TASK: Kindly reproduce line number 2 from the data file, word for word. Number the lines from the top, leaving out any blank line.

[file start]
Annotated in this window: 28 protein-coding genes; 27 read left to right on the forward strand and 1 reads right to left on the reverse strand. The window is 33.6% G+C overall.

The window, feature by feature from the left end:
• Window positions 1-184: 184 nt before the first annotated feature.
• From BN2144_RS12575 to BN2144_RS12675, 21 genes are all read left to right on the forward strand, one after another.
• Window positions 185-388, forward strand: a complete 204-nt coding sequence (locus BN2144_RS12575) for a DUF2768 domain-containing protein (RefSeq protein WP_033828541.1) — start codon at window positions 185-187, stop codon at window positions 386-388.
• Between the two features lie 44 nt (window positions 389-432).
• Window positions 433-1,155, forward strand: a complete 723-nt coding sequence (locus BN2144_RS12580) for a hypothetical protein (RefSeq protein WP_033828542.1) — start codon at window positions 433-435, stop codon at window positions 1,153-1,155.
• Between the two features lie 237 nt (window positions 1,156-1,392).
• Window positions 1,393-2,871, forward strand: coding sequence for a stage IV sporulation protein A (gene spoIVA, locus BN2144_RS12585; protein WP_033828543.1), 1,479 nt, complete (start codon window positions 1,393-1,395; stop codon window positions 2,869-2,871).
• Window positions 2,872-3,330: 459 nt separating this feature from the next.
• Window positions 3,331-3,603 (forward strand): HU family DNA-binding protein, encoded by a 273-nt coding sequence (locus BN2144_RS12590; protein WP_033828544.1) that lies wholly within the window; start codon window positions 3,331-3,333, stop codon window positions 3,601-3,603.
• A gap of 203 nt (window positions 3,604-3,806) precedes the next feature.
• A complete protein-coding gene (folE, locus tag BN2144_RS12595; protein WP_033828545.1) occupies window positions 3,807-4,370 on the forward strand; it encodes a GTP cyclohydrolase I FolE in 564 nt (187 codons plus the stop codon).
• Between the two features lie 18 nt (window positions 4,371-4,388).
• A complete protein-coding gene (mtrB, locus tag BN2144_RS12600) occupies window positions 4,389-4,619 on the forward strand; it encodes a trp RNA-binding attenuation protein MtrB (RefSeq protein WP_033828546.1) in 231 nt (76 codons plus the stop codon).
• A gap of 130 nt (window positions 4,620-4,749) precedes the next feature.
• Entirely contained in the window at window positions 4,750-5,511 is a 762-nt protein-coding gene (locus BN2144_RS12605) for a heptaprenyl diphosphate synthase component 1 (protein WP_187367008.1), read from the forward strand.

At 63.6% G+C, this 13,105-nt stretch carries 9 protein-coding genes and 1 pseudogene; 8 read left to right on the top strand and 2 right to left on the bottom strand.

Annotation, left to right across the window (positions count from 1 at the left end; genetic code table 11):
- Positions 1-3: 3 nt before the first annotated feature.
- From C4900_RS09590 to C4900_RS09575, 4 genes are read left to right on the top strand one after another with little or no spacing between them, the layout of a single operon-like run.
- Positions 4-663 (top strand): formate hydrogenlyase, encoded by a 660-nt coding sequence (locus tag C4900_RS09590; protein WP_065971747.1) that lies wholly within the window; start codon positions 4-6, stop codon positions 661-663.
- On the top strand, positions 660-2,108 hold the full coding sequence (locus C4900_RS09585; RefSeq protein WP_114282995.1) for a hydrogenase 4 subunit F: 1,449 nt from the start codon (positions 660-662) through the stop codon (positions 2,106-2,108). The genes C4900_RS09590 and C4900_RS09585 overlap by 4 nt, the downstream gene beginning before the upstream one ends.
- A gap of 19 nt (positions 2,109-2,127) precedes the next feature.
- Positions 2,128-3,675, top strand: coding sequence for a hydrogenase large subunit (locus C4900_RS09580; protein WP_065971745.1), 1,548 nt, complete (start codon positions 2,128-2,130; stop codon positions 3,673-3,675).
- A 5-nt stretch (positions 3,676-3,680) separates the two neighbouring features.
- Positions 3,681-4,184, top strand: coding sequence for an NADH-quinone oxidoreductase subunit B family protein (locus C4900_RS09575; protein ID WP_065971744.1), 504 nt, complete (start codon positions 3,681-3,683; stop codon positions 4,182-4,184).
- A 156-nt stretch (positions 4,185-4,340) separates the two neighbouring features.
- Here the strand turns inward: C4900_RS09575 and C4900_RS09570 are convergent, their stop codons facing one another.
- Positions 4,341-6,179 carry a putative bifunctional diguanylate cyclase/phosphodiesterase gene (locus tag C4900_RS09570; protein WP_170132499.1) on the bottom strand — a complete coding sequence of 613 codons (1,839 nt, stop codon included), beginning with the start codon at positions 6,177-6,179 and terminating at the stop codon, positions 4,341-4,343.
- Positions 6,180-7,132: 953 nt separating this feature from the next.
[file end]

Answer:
The window, feature by feature from the left end: